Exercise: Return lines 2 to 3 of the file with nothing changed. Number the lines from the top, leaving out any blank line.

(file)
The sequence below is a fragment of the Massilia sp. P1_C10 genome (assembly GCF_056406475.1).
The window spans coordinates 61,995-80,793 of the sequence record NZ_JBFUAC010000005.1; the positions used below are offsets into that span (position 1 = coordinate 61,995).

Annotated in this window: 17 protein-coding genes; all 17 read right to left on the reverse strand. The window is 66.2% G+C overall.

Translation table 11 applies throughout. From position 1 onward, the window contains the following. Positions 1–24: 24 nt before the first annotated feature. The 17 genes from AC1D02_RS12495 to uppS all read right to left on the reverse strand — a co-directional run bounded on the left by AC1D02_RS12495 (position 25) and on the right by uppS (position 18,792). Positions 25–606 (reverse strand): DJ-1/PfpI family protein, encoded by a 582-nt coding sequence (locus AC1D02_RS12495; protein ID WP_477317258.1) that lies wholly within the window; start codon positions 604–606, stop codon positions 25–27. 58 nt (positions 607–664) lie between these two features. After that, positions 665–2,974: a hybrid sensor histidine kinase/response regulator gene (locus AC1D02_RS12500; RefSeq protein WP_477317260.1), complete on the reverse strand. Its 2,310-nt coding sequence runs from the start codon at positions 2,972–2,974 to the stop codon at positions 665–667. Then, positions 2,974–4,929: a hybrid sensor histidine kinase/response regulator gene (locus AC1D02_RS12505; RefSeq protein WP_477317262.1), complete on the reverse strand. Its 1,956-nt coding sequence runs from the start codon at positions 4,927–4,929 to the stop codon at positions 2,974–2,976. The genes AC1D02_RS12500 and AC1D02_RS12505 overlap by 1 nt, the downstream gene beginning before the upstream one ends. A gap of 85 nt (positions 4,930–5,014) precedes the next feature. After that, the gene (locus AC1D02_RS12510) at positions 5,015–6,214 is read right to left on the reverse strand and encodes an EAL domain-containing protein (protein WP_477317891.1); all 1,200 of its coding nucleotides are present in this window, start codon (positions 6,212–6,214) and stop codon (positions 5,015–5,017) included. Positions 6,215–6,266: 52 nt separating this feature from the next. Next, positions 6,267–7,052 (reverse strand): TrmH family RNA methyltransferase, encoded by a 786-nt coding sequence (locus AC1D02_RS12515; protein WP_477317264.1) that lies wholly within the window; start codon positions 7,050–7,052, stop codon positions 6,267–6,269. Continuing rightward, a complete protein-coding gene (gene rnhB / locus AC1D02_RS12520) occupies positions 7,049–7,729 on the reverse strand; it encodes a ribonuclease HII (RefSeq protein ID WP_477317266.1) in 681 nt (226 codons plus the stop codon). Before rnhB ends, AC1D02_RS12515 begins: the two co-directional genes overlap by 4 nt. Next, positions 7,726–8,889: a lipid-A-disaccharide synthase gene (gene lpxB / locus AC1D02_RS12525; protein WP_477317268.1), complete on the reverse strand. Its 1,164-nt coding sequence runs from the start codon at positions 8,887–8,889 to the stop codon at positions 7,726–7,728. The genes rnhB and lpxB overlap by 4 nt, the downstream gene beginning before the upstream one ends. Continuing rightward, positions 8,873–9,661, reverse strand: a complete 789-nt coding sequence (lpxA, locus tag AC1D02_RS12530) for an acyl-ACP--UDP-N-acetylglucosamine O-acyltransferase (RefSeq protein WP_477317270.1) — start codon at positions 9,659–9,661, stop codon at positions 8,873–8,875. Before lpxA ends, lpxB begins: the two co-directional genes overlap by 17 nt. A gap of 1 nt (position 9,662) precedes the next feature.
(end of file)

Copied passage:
The window spans coordinates 61,995-80,793 of the sequence record NZ_JBFUAC010000005.1; the positions used below are offsets into that span (position 1 = coordinate 61,995).

Annotated in this window: 17 protein-coding genes; all 17 read right to left on the reverse strand. The window is 66.2% G+C overall.